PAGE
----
Despite making up only 2% of the total US population, African American males between the ages of 15 and 34 comprised more than 15% of all deaths logged this year by an ongoing investigation into the use of deadly force by police. Their rate of police-involved deaths was five times higher than for white men of the same age. Continue reading →
[The writer Mannish Sethi relates the court order to the arbitrary and malevolent character of law in India today. — Frontlines ed.]
Blind to justice
Why the December 23 order of the Nagpur bench of the Bombay High Court — refusing Professor Saibaba bail and issuing a notice of contempt to Arundhati Roy — takes one’s breath away.
Social activists staged a protest in Nagpur Thursday, demanding Saibaba’s release on bail. (Source: Express Photo)
Law is no stranger to prejudice or moral anxieties. Judicial pronouncements can sometimes cast aside constitutional values and defer to societal biases masquerading as righteousness. The recurrence of “collective conscience” in terror cases, where the threat of terrorism looms so large that it can overshadow the lack of evidence, is only too well known. Even so, the December 23 order of the Nagpur bench of the Bombay High Court takes one’s breath away. It rejected the regular bail plea moved by the lawyers of Delhi University professor, Saibaba, cancelled his interim bail which allowed him to receive treatment till December 31, and ordered him to surrender within 48 hours. Besides, the court issued a notice of criminal contempt to Arundhati Roy for her article, ‘Professor, POW’, published in Outlook magazine. The order will be remembered for its naked display of contempt for civil rights, partisanship and renunciation of judicial independence.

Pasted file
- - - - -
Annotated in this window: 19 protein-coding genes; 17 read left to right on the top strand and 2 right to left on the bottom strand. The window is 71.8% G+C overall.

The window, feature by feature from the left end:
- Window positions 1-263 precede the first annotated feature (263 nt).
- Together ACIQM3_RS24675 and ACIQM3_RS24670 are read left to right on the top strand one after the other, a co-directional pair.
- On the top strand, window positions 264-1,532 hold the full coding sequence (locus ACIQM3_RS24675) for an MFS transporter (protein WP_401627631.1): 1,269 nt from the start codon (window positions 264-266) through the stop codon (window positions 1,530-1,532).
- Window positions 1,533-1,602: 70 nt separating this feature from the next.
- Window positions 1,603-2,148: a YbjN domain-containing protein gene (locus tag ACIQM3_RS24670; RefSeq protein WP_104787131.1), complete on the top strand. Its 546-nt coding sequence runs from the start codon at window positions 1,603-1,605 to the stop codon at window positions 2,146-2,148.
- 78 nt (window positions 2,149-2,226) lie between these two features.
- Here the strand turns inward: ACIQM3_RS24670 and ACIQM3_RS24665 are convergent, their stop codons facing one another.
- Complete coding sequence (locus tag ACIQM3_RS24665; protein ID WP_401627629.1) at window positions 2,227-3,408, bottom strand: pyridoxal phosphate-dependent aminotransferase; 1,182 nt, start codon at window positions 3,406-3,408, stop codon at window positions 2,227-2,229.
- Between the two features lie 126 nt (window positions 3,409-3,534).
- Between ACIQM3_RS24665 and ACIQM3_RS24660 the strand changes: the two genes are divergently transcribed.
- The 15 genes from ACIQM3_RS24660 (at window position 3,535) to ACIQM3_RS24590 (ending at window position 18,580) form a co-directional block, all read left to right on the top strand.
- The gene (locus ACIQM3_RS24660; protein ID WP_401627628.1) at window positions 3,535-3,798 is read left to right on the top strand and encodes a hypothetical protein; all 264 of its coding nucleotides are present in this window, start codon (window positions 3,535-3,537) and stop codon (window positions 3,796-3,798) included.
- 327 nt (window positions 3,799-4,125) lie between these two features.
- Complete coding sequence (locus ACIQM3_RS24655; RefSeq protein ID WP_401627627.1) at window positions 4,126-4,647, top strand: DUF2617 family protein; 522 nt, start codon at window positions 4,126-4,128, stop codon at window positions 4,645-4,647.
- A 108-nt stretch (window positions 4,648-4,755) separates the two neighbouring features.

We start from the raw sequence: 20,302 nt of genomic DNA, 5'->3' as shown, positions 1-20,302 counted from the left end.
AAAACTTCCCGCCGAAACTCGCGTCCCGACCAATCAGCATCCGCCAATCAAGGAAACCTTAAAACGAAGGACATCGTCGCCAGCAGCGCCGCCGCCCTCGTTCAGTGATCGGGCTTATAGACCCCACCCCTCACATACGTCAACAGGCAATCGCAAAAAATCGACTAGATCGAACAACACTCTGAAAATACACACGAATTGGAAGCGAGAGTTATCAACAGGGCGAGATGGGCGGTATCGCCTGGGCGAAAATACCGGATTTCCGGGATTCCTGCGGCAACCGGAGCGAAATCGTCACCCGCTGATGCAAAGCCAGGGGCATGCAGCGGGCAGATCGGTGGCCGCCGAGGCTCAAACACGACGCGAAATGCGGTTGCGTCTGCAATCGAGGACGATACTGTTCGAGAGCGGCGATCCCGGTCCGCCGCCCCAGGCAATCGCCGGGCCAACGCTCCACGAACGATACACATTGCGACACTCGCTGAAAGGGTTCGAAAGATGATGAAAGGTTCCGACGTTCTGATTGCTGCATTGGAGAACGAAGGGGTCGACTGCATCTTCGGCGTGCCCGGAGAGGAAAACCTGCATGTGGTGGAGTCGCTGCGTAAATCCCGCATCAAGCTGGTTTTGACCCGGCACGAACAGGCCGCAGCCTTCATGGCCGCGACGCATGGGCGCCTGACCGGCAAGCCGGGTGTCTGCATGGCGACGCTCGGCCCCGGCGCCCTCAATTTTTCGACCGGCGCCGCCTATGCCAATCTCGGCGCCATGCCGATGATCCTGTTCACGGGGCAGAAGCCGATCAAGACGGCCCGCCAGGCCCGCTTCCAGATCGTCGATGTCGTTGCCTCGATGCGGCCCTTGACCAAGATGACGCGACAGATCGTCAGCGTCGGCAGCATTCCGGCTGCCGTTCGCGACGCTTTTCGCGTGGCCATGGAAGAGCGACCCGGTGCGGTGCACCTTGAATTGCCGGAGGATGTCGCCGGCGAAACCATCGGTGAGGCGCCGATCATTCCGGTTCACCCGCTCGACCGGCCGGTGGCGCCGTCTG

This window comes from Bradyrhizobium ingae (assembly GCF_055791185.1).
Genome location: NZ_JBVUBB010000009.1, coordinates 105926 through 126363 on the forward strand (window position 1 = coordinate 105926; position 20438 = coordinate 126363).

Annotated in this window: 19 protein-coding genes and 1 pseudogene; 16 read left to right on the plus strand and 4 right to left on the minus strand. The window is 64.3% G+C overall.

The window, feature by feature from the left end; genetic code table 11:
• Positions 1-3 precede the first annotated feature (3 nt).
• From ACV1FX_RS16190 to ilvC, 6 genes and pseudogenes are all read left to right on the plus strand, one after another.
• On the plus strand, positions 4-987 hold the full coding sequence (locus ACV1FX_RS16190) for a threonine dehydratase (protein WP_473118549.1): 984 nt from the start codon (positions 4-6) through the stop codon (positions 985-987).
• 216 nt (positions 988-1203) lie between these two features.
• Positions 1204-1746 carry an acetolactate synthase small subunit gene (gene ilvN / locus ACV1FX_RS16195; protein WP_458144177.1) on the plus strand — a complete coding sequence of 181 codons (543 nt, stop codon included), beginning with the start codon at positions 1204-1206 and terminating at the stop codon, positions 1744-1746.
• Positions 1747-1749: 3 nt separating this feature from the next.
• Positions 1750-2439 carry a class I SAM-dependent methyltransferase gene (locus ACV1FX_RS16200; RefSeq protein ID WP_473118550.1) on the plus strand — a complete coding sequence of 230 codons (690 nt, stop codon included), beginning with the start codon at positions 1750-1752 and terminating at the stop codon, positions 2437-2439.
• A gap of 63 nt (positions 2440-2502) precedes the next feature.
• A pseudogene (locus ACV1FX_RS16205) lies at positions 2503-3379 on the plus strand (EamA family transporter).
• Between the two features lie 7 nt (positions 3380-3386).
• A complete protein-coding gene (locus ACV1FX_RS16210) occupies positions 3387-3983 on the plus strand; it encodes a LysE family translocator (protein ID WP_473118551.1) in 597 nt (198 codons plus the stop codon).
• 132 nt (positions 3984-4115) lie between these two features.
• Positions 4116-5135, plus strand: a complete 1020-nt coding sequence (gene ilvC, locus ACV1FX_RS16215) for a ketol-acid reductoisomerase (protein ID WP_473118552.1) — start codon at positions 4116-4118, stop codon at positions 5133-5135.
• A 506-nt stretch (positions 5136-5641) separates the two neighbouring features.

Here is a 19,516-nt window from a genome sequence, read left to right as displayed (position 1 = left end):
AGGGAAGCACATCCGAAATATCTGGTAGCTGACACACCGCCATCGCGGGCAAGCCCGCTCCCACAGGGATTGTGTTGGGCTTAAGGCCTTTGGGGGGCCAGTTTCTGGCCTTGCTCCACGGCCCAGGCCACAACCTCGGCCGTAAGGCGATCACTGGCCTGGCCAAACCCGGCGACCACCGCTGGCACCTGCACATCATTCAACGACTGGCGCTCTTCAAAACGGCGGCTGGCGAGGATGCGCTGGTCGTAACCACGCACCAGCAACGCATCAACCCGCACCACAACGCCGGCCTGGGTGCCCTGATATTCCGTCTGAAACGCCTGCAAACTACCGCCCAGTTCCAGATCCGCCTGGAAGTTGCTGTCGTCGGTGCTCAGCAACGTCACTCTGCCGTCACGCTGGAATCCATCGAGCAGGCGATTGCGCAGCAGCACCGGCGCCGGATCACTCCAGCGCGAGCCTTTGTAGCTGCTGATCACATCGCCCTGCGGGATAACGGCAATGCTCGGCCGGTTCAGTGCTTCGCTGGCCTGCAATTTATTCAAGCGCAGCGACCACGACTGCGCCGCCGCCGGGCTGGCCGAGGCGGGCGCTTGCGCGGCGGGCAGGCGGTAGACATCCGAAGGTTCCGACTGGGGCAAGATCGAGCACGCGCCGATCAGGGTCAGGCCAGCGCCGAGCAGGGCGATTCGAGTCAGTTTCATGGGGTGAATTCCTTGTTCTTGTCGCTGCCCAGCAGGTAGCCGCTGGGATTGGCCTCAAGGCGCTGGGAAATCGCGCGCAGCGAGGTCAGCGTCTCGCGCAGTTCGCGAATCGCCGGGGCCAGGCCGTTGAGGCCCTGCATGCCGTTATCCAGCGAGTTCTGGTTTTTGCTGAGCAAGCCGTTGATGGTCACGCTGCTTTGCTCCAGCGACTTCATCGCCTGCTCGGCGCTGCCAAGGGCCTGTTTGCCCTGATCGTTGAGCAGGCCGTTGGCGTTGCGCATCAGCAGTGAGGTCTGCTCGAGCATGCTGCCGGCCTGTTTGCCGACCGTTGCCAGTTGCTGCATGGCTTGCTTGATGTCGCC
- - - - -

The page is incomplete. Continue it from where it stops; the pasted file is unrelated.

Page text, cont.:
Wheelchair bound, Saibaba spent over a year in jail before the division bench of the Bombay High Court granted him interim bail on the plea of a social activist in June 2015. (Illustration by C R Sasikumar)
[Professor GN Saibaba has been ordered to return to prison in India, adding yet another political prisoner to the many hundreds of thousands of activists who have been imprisoned, often on the basis of British colonial-occupation laws. — Frontlines ed.]
Saibaba expressed disappointment over the HC order.